BOLDUAN: Space tourism has really taken off this year. On Saturday, Blue Origin will launch its third mission to suborbital space with six travelers, including ABC News Journalist Michael Strahan. The last time the New Shepard rocket flew in a mission to space, it took four crew members, including the one and only William Shatner, the actor who the world, of course, knows as Captain Kirk in the Star Trek franchise. His incredible experience is documented in a new special, Shatner in Space, premiering on Prime Video next week.
And joining me now is the actor and now astronaut William Shatner.
We can put you in space, but technologies won't let us connect properly to do the interview.
WILLIAM SHATNER, ACTOR: No. In addition to all of that, I'm an electronics technician holding my camera at arm's length, trying to keep Kate Bolduan at arm's length.
BOLDUAN: You and every other man in America.
I will say though --
SHATNER: I know, Kate.
BOLDUAN: -- I do not think it is too bold to say that the world was captivated when you emerged from that capsule and spoke about your experience.
SHATNER: It's pretty bold.
BOLDUAN: It happened during our show, and I was -- it was riveting. I re-watched it after the show because it was amazing to see, truly, and you said then something that stuck with me, I hope I never recover from this. I hope that I can maintain that what I feel now and I don't want to lose it. What did you want to hold on to? Were you able to keep it?
SHATNER: Yes, yes. And I've been able to segment what it was I was feeling. When I came out of that spaceship, I must have been relieved to step on to firm ground. That would be part of it. The other was I felt an overwhelming sadness up there when I saw the Earth and how tiny the Earth is. I mean, we say tiny, but when you can see the curvature from where you're standing and realize one end connects to the other for a very short while, you realize it isn't just tiny, it's insignificant, and we are so insignificant.
And the fact that we're -- my sadness came about by the knowledge of how much harm we're doing our Earth. And when I am able to think about it more, Kate, here's the conclusion I've arrived at. It's terrible what we're doing to the Earth and we need to fix it immediately. That's the general lesson. But it's also how insignificant the Earth is, the planet is, compared to space, and how incomparably insignificant we are on the planet. So, there's this insignificant planet with these insignificant beings on it, with one pause, and that is one consul, which is we're here observing how insignificant we are.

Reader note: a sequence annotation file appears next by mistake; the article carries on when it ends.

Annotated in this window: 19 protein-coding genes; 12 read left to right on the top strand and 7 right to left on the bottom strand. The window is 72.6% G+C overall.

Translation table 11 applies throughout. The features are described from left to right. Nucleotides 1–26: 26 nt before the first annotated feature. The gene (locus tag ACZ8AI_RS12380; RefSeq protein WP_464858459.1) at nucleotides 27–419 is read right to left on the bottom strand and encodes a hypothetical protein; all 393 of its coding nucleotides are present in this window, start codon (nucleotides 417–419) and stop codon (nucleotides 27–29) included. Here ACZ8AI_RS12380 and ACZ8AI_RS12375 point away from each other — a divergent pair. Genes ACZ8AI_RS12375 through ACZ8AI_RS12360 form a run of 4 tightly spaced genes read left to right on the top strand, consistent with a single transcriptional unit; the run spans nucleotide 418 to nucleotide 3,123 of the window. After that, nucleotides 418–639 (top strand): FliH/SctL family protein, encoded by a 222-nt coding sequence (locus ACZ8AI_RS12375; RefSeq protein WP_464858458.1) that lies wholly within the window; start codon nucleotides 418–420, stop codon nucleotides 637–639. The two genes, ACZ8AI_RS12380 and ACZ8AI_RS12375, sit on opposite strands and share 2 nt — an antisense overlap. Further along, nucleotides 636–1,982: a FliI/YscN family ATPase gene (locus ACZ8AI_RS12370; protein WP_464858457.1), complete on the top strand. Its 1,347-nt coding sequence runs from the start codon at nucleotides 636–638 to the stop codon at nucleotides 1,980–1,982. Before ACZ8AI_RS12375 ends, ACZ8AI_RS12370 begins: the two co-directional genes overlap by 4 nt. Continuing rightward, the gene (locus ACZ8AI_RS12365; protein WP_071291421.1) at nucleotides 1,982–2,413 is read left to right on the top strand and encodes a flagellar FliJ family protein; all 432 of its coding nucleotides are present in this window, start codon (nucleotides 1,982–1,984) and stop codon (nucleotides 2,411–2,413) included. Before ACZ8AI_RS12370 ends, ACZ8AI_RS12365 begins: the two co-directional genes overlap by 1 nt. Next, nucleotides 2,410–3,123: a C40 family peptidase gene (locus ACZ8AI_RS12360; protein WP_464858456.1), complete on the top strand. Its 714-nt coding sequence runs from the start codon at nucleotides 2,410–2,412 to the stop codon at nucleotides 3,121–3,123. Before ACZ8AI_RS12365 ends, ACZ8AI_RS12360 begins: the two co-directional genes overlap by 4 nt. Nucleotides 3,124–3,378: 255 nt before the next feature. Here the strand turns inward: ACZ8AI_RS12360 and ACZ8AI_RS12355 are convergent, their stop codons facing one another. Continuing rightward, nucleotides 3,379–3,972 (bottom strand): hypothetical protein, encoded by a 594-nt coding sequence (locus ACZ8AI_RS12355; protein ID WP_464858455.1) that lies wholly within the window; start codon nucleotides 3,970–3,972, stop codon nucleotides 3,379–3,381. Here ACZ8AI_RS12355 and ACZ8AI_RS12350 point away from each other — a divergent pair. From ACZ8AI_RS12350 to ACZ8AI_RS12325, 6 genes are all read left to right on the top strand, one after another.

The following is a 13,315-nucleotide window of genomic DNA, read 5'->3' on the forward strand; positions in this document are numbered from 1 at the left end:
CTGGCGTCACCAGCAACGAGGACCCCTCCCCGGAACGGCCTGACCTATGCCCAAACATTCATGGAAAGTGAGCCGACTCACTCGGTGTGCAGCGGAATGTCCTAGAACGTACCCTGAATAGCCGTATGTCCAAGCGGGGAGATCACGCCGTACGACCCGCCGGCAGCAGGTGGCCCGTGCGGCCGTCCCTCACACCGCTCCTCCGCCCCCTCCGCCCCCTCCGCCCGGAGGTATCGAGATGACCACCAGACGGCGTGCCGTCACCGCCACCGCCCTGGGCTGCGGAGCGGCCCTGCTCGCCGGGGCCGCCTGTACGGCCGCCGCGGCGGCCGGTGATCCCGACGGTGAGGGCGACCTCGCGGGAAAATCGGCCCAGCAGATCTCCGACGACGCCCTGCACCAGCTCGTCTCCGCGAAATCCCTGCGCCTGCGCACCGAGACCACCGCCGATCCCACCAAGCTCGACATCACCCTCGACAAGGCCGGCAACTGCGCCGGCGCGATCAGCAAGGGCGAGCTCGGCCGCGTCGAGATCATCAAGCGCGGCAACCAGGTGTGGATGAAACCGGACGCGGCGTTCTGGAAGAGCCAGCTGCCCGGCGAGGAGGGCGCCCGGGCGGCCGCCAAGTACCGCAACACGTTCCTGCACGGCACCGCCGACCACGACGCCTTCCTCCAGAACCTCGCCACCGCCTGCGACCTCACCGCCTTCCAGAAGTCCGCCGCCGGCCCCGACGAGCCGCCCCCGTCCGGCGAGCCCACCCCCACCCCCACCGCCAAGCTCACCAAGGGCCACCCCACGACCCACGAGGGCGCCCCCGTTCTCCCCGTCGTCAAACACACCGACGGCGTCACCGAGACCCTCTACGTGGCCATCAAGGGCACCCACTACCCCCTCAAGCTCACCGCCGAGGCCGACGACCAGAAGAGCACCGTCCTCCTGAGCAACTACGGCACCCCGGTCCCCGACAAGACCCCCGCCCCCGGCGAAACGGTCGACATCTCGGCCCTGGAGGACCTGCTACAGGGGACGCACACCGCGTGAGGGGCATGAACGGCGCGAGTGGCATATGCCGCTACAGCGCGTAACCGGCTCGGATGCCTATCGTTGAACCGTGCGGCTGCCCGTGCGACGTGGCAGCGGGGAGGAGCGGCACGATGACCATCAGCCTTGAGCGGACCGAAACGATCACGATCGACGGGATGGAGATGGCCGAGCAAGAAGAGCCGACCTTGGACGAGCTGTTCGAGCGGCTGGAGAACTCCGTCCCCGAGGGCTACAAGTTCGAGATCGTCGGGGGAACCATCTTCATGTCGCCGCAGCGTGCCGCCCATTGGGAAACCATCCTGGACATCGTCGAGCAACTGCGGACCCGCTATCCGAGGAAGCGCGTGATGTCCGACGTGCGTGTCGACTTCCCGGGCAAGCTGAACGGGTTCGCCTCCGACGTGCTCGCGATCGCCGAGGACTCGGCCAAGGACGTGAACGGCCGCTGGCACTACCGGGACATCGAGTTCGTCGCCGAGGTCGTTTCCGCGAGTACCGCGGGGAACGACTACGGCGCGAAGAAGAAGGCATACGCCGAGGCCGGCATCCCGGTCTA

And that's what our purpose is. To see the majesty of the universe, how precious this Earth is that life has formed over 5 billion years, the beauty that is here and the ultimate message is we've got to stop polluting.
BOLDUAN: And here you do it again. I have to say, your reaction and your description of your experience, and even just hearing it, I don't think it's too corny to say I'm moved a hearing you describe, and kind of re-feel it again.
SHATNER: And that's what I mean when you say, I hope you haven't lost it. That's exactly right. I haven't lost it. It's just I've made it more particular.
BOLDUAN: Right after as we were watching this happen, your experience live, Miles O'Brien said it really perfectly, as you had described your experience. He said, this is exactly why they should put people other than engineers, other than scientists up into space because you've described an experience in a way that other astronauts have not.
I was wondering if you thought about who else, as we look upon another mission going up, who else or what type of person you would like to have experience what you have.
SHATNER: When I was asked to go up and I decided I would, I thought -- I didn't want to say the little blue planet, which is a cliche, I wanted to say something poetical. Why don't I contact a great poet and say, would you write me a sentence that I could say up there? I was looking for help to memorialize, far beyond my capabilities so that it would be memorable in other people's minds. I never did contact anybody. I was spontaneously myself.
Engineers, astronauts are by training, most of them were at least, test pilots, and their training is suppress any emotion, cold hard facts, what are you doing, why is the airplane tilting this way, what can I do to (INAUDIBLE) it? What can I do to make this thing land and your total attention is on the technical stuff? Only rarely did they look out the window and say oh, my God, it's a little blue planet. But it's far more than that. The context of the earth and the universe is something that needs profundity.
It needs leaders --
BOLDUAN: More William Shatners, if I can say that, if I could be, again, so bold to say.
SHATNER: I appreciate you saying that, but it is --